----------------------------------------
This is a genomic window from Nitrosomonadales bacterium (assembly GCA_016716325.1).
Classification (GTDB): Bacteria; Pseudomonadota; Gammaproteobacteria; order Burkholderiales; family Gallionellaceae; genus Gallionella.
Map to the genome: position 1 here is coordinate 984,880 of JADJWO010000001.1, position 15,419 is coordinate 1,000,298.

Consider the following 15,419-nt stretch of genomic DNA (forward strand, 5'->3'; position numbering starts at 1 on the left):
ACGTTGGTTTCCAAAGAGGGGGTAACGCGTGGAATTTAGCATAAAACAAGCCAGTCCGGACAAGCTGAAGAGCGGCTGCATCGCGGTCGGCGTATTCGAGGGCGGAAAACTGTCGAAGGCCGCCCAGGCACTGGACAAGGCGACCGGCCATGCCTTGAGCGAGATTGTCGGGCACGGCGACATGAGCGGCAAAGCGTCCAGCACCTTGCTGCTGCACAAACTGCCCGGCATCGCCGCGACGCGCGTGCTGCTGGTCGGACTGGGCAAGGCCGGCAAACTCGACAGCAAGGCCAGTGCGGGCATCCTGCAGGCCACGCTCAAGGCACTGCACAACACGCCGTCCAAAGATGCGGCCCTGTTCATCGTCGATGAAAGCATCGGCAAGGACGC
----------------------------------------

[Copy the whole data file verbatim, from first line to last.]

This is a genomic window from Nitrosomonadales bacterium (assembly GCA_016716325.1).
Classification (GTDB): Bacteria; Pseudomonadota; Gammaproteobacteria; order Burkholderiales; family Gallionellaceae; genus Gallionella.
Map to the genome: position 1 here is coordinate 984,880 of JADJWO010000001.1, position 15,419 is coordinate 1,000,298.

Consider the following 15,419-nt stretch of genomic DNA (forward strand, 5'->3'; position numbering starts at 1 on the left):
ACGTTGGTTTCCAAAGAGGGGGTAACGCGTGGAATTTAGCATAAAACAAGCCAGTCCGGACAAGCTGAAGAGCGGCTGCATCGCGGTCGGCGTATTCGAGGGCGGAAAACTGTCGAAGGCCGCCCAGGCACTGGACAAGGCGACCGGCCATGCCTTGAGCGAGATTGTCGGGCACGGCGACATGAGCGGCAAAGCGTCCAGCACCTTGCTGCTGCACAAACTGCCCGGCATCGCCGCGACGCGCGTGCTGCTGGTCGGACTGGGCAAGGCCGGCAAACTCGACAGCAAGGCCAGTGCGGGCATCCTGCAGGCCACGCTCAAGGCACTGCACAACACGCCGTCCAAAGATGCGGCCCTGTTCATCGTCGATGAAAGCATCGGCAAGGACGC